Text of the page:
Perdue said she wants to pump up school spending by $350 million. She's set to announce her overall budget proposal for the state at a news conference on Tuesday.
The Governor said she'll increase the per-student spending despite the grim overall budget picture. She's struggling to balance the budget despite shrinking tax revenues. She's ordered cutting spending at most state agencies by 9 percent, and has gone after pots of available money like the state's rainy day fund and cash from the North Carolina Education Lottery.
On Monday night during a private caucus meeting, senate republicans had a chance to discuss their goals and concerns about the budget.
"We're somewhat confused. Number one we hear last week we're going to increase per pupil spending," Sen. Tom Apodaca said. "Well, when I go home I talk to my local school administrators and they're hearing the opposite that they're going to be losing funds."
But by putting education in forefront some lawmakers are concerned an important area like mental health may take a back seat.
"We've had some instances in the last couple of weeks that have affected friends of my family, friends of my children with mental health issues," Apodaca said. "Finding help has just been almost nil. I mean, there's just no where to go."
However, there is speculation there will be more cuts to the DOT from state money, that'll likely be replaced by federal stimulus money.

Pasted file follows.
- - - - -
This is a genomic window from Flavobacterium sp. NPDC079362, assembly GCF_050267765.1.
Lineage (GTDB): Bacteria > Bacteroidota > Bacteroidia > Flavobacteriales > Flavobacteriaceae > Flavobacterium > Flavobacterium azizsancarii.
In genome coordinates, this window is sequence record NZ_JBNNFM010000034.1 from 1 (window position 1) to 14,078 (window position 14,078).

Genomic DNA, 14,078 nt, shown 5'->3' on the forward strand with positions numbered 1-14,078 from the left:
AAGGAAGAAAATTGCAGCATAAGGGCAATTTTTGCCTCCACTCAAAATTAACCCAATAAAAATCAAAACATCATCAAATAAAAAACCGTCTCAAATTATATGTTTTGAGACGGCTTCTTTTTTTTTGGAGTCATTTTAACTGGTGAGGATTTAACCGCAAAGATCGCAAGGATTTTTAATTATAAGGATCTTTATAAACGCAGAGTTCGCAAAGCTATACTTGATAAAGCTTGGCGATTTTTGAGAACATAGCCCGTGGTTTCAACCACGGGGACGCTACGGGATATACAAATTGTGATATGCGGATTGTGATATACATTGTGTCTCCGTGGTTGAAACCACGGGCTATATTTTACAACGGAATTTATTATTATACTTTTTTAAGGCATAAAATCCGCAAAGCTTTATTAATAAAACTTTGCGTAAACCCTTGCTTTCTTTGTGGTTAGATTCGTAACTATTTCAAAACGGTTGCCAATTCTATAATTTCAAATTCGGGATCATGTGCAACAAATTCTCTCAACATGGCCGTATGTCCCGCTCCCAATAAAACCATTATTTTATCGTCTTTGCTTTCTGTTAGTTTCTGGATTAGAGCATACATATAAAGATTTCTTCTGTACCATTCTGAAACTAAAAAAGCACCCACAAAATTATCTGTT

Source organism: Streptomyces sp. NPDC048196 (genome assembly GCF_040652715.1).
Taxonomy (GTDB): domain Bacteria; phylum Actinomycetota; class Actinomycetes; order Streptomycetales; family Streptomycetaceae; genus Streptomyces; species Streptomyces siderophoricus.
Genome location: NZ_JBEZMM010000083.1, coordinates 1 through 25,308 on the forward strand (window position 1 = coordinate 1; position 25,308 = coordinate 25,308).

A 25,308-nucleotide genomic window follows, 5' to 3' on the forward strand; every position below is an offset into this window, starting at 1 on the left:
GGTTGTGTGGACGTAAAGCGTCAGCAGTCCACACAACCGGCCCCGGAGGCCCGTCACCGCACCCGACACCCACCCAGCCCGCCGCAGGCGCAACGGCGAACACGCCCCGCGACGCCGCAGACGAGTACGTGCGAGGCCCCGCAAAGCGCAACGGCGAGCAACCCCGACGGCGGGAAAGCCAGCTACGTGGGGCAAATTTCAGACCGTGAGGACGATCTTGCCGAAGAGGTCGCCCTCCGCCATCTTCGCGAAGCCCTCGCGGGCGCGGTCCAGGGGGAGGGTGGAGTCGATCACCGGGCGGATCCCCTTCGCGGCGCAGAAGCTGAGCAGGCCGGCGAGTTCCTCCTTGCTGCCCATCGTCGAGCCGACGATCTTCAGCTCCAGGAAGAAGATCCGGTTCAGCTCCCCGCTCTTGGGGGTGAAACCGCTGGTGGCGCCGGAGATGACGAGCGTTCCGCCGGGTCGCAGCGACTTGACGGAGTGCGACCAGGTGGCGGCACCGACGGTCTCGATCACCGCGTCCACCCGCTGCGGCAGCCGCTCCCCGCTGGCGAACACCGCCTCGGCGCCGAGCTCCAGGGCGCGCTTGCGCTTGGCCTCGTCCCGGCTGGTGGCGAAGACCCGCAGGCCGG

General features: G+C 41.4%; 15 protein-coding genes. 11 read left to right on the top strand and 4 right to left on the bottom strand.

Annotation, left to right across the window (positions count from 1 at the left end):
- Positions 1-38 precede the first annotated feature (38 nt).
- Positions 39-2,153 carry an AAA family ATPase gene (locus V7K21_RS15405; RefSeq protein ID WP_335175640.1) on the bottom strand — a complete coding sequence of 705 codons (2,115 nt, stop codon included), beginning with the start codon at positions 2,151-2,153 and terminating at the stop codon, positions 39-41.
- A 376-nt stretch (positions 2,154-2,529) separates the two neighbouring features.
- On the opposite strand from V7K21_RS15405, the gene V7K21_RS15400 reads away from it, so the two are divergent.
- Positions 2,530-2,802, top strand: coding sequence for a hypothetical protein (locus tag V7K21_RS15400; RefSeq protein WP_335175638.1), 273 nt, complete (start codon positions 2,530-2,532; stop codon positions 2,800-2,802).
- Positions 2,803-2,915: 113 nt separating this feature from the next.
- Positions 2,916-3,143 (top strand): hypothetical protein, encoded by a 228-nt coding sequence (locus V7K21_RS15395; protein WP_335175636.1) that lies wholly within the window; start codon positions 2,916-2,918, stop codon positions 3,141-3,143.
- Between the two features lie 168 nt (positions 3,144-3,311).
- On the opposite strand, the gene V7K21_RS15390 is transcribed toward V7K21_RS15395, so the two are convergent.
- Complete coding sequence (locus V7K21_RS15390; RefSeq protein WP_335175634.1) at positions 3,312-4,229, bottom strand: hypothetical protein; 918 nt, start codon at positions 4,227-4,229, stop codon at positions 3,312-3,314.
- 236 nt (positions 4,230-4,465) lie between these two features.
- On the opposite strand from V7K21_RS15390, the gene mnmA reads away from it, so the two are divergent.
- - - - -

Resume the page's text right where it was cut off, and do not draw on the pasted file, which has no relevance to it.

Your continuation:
Several lawmakers are concerned the governor maybe relying too much on stimulus money --a one time deal that won't be around for years to come.
Senator Floyd McKissick Jr. of Durham says some state programs may have to go to cover the multi-billion dollar shortfall.
"It's difficult to make tough choices," McKissick said. "There are certain programs, responsibilities the state has always performed here in North Carolina that we could allow the federal government come in and perform. If we do that we could save billions of dollars but we'll lose autonomy, control and personnel that would go along with it."
They all agree it's bound to be a bumpy road, but the governor says it's the right road to travel down.
"This is a budget that will put North Carolina on the road to recovery," Perdue said.
Perdue doesn't set the budget by herself. The North Carolina General Assembly does that with her input. Currently, North Carolina is more than $3 billion in the hole.